Mr. Thomas to Mr. Frelinghuysen.


Sir: I have the honor to address the Department of State on the subject of direct steam communication between Sweden and the United States.

The traveler from the United States to Sweden usually takes one of the great transatlantic steamers from America to Liverpool, thence a few hours by rail carries him across the country to Hull on the east coast of England. Embarking here a voyage of two days carries the traveler over the stormy North Sea, past the Skaw on the northern sandy point of Denmark, and into the port of Gothenburg, Sweden.

One may also leave America by the German Atlantic steamers, and, landing at Bremen or Hamburg, keep on by rail and boat to Copenhagen, whence a steamer will take him across the sound to Malmö, Sweden, in less than two hours.

Some four years ago the Danish Thingvalla Steamship Company was founded; this line plies once a fortnight between Copenhagen and New York. One may now therefore sail from New York to Copenhagen direct, and then changing steamer and crossing the-sound arrive at Malmö, Sweden.

The great bulk of the traffic between Sweden and America passes over the first-mentioned route, to wit, from Gothenburg, Sweden, across the North Sea, to Hull, England, thence by rail to Liverpool, thence by steamship to America. In fact more than nine-tenths of the emigrants from Sweden to the United States take this route.

Each of these lines has its peculiar advantages, but they all have this one great disadvantage in common: that goods sent from America to Sweden must be discharged and re-loaded at a foreign port en route, with all the delays, breakages, damages, agencies, custom-house supervision, and annoyances which such transshipment is sure to occasion.

Of course, the same is equally true of goods sent from Sweden to America, and passengers and immigrants from either country to the other, together with all their baggage, must likewise be transshipped.

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Yet spite of all hindrances and inconveniences the commerce between the United States and Sweden has attained large and ever-increasing proportions.

The United States export to Sweden large quantities of pork, lard, cotton, petroleum, rosin, maize, tools, sewing-machines, and Yankee notions, and some cheese, wheat, and black-walnut timber; while Sweden sends to the United States thousands of honest, industrious emigrants, and thousands of tons of iron every year. Since last July, there has been, also, an active shipment of matches from Sweden to our country.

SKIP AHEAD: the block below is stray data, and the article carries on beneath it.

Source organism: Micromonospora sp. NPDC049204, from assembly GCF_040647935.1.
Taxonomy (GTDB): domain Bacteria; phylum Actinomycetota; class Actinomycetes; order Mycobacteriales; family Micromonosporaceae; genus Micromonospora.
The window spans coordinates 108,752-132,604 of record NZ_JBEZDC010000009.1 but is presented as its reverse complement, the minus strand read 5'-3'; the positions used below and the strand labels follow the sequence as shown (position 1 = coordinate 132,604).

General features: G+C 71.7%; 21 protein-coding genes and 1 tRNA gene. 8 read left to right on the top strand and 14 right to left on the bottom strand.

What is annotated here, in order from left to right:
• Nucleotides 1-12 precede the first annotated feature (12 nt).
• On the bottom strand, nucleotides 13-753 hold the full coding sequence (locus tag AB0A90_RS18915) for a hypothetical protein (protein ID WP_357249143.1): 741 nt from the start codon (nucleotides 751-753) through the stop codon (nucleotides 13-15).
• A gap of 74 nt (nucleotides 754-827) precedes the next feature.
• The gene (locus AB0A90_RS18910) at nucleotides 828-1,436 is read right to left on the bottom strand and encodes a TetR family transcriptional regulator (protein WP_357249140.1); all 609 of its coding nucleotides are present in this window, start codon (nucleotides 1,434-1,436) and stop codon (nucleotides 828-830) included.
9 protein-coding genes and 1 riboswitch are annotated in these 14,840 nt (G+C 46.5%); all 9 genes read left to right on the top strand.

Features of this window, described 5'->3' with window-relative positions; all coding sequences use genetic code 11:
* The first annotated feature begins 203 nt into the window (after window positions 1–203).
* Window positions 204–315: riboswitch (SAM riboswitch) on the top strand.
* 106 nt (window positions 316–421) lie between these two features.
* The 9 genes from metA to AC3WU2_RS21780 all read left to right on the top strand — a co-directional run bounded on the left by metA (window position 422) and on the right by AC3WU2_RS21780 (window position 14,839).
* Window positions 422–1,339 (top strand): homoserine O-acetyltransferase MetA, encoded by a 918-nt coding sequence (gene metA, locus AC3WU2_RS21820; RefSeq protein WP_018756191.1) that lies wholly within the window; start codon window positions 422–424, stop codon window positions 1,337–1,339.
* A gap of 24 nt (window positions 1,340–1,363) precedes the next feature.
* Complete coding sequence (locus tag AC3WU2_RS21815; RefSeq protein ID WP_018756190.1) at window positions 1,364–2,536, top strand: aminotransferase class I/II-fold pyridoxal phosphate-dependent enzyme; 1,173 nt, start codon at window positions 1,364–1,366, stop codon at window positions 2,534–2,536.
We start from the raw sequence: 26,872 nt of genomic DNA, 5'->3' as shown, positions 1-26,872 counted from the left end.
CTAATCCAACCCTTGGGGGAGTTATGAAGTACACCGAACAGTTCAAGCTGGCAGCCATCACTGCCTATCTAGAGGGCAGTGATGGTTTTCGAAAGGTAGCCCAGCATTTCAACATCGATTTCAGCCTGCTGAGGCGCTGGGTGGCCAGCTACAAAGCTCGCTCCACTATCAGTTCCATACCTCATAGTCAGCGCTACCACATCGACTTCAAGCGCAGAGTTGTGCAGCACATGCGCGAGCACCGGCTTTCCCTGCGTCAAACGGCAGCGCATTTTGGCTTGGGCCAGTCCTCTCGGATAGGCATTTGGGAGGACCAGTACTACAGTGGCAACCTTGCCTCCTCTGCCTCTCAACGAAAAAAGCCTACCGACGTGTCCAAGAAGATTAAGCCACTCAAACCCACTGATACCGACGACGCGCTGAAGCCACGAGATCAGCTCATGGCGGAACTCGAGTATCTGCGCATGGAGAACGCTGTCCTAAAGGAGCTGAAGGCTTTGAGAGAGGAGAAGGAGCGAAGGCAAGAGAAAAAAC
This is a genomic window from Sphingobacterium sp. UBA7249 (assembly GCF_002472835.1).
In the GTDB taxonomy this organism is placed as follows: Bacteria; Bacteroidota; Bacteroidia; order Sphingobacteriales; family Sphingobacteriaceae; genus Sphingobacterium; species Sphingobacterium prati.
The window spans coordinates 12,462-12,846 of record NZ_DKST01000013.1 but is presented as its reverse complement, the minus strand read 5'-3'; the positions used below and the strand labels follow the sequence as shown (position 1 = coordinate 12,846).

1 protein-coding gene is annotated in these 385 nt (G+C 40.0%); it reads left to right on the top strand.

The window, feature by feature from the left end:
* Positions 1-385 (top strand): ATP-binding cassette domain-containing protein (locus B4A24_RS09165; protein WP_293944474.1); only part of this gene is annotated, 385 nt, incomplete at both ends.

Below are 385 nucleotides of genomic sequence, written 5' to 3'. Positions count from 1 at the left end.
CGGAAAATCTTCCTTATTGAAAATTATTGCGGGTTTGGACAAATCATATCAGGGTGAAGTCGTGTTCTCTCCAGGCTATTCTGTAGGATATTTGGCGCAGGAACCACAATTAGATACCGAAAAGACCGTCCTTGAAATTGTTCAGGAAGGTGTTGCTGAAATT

Of pork alone (chiefly sides) the yearly export from the United States to Sweden may be reckoned at from 40,000 to 60,000 boxes, or 10,000 to 15,000 tons; while Sweden sends to the American Union every year about 60,000 tons of iron.

Of emigrants, there sailed from the port of Gothenburg, Sweden, for the United States, in round numbers, in 1881, 30,000; in 1882, 40,000; in the present year, 1883, the number will reach 25,000, notwithstanding the hard times and the consequent difficulty of obtaining employment in the United States.

Here then is a grand commerce, sufficient to handsomely support a weekly line of steamships, yet no steamer plies between the two countries. Furthermore, it is perfectly evident that the present extensive traffic must be materially increased by direct steam communication. Indeed it can never reach anything near its full fruition without this.

As long ago as 1863, 1864, and 1865, while I was stationed at Gothenburg as consul for the United States, the subject of a line of steamers from Gothenburg to New York demanded and received much of my attention and effort, and I remember with pleasure that one of the Gothenburg merchants who was most impressed with the practicability and importance of the matter was Mr. Adolf Meyer.

On my return to Sweden in August last in the service of the United States, I found that my old friend, Mr. Meyer, had not lost his interest in this subject, and that during all the intervening time, more especially during the last ten years, he had been actively at work endeavoring to form a company and raise the necessary funds to establish a Swedish steamship line between Gothenburg and New York.